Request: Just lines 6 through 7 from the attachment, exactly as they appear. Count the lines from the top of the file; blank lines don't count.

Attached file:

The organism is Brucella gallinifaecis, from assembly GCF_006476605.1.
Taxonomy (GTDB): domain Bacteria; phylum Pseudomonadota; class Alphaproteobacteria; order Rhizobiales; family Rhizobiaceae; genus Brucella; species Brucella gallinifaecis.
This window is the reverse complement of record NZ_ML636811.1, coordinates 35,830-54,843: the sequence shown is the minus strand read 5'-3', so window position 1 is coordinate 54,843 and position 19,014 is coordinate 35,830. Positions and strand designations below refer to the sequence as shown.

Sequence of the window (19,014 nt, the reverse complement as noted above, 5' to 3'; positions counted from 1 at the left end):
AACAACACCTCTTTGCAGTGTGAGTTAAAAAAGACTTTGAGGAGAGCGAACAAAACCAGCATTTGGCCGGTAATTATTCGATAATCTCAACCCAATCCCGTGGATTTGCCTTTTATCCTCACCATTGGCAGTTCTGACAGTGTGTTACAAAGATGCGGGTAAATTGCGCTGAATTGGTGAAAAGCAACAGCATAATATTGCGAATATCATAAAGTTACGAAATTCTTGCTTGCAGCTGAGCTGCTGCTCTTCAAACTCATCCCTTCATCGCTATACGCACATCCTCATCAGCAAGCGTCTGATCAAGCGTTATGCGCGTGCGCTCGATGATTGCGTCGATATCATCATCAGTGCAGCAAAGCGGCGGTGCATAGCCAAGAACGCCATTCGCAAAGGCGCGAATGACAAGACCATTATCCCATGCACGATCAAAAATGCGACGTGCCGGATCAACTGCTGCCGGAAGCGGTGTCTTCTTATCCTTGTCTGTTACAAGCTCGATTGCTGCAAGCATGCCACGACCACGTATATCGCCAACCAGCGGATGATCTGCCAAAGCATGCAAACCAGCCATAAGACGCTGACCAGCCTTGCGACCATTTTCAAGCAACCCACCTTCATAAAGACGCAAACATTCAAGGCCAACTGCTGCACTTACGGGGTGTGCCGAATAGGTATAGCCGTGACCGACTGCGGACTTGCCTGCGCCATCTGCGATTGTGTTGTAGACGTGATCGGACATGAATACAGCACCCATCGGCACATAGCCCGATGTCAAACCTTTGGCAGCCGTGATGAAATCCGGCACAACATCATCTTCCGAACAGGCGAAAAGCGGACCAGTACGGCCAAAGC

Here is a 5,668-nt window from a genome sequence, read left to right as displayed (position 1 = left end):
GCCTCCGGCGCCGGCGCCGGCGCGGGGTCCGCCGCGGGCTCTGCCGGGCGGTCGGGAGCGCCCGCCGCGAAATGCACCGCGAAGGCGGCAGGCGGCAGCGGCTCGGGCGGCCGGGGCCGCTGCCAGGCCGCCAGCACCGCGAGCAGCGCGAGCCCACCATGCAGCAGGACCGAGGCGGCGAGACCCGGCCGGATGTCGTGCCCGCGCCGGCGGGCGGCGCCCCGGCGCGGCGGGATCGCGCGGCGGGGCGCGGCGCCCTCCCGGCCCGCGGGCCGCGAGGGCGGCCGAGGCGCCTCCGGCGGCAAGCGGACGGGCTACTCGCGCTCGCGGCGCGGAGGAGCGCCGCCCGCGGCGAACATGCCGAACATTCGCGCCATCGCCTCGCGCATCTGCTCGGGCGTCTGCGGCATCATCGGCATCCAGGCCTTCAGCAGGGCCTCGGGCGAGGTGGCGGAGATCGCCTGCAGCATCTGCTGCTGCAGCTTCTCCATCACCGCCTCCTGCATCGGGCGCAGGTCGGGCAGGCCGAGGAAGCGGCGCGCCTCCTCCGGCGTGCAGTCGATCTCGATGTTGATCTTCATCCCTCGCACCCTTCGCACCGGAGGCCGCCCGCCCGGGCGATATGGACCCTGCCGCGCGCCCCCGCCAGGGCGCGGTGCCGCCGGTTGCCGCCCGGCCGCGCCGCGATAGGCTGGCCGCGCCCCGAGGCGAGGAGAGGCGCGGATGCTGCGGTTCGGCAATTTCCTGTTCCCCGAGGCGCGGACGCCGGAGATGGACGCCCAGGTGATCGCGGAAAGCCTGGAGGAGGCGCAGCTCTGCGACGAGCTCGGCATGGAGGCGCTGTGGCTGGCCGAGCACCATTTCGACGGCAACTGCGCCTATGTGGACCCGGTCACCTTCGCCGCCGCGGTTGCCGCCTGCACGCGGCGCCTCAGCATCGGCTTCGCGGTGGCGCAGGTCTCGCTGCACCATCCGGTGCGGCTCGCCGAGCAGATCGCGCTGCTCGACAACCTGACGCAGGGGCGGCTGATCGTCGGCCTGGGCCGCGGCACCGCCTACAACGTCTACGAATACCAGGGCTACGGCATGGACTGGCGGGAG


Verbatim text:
Here is a 5,668-nt window from a genome sequence, read left to right as displayed (position 1 = left end):
GCCTCCGGCGCCGGCGCCGGCGCGGGGTCCGCCGCGGGCTCTGCCGGGCGGTCGGGAGCGCCCGCCGCGAAATGCACCGCGAAGGCGGCAGGCGGCAGCGGCTCGGGCGGCCGGGGCCGCTGCCAGGCCGCCAGCACCGCGAGCAGCGCGAGCCCACCATGCAGCAGGACCGAGGCGGCGAGACCCGGCCGGATGTCGTGCCCGCGCCGGCGGGCGGCGCCCCGGCGCGGCGGGATCGCGCGGCGGGGCGCGGCGCCCTCCCGGCCCGCGGGCCGCGAGGGCGGCCGAGGCGCCTCCGGCGGCAAGCGGACGGGCTACTCGCGCTCGCGGCGCGGAGGAGCGCCGCCCGCGGCGAACATGCCGAACATTCGCGCCATCGCCTCGCGCATCTGCTCGGGCGTCTGCGGCATCATCGGCATCCAGGCCTTCAGCAGGGCCTCGGGCGAGGTGGCGGAGATCGCCTGCAGCATCTGCTGCTGCAGCTTCTCCATCACCGCCTCCTGCATCGGGCGCAGGTCGGGCAGGCCGAGGAAGCGGCGCGCCTCCTCCGGCGTGCAGTCGATCTCGATGTTGATCTTCATCCCTCGCACCCTTCGCACCGGAGGCCGCCCGCCCGGGCGATATGGACCCTGCCGCGCGCCCCCGCCAGGGCGCGGTGCCGCCGGTTGCCGCCCGGCCGCGCCGCGATAGGCTGGCCGCGCCCCGAGGCGAGGAGAGGCGCGGATGCTGCGGTTCGGCAATTTCCTGTTCCCCGAGGCGCGGACGCCGGAGATGGACGCCCAGGTGATCGCGGAAAGCCTGGAGGAGGCGCAGCTCTGCGACGAGCTCGGCATGGAGGCGCTGTGGCTGGCCGAGCACCATTTCGACGGCAACTGCGCCTATGTGGACCCGGTCACCTTCGCCGCCGCGGTTGCCGCCTGCACGCGGCGCCTCAGCATCGGCTTCGCGGTGGCGCAGGTCTCGCTGCACCATCCGGTGCGGCTCGCCGAGCAGATCGCGCTGCTCGACAACCTGACGCAGGGGCGGCTGATCGTCGGCCTGGGCCGCGGCACCGCCTACAACGTCTACGAATACCAGGGCTACGGCATGGACTGGCGGGAG